President of Farmers and Settlers Association Inc., Wilson Thompson said going into the National Elections all the way to September, when new government will be in place, there is unlikely to be any government intervention or actions on the coffee price.
He raised the issue this week and attributed to a number of reasons for the drop in price, due to the following:
- There is no money to prop up prices support program and no trigger mechanism
- Slow recovery of coffee after the frost and production picking up
- War in Ukraine affecting coffee consumption including movement of coffee
- Fuel surcharge and Government taxes and fees increase for vehicle, wharfage fees and
- CIC 100 percent Levy on production resulting in the levy reduced from the price paid to farmers.
“So it is advisable to growers and farmers to start taking your coffee in to sell before the prices go below K8 and down to K7 .50 per kilogram,” Mr Thompson said.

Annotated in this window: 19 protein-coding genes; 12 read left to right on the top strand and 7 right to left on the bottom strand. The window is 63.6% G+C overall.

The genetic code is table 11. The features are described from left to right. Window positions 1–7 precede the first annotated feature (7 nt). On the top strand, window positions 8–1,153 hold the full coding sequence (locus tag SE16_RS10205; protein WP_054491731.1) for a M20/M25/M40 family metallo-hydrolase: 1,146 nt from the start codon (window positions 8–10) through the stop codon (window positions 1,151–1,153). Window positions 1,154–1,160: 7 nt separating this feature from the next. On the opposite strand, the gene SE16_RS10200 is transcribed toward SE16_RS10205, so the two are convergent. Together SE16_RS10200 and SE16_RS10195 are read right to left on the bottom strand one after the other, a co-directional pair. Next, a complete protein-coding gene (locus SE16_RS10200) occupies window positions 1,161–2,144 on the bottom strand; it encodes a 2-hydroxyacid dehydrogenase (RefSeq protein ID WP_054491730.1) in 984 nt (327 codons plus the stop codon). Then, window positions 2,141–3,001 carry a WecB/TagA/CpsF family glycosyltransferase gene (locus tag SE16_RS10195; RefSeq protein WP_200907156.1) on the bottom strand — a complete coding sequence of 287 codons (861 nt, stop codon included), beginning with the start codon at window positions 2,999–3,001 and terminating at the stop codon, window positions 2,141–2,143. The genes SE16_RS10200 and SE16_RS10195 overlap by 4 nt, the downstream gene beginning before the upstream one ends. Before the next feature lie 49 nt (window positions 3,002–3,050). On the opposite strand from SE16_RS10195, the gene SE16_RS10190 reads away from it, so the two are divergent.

He said the price rose from K4.70 parchment price per kilo in January 2021 to over K10 per kilo in January 2022. Stating that the reasons was the snowfall that affected production in Columbia and the COVID effect on shipping.
Mr Thompson said while coffee prices are going down to around K8 per kilogram parchment this month, the farmers’ income has decreased.
This is due to poor roads and vehicle owners deducting K1 to K2 per bag and Coffee Berry Borer gas reduced weight by up to 30 to 40 percent, and this is not encouraging to growers.
“We have some government intervention like reducing fuel but impact is not immediate so as no coffee Berry Borer CBB and removal of levy and taxes that is continued to pass onto growers, in effect reducing the price paid to growers and farmers.”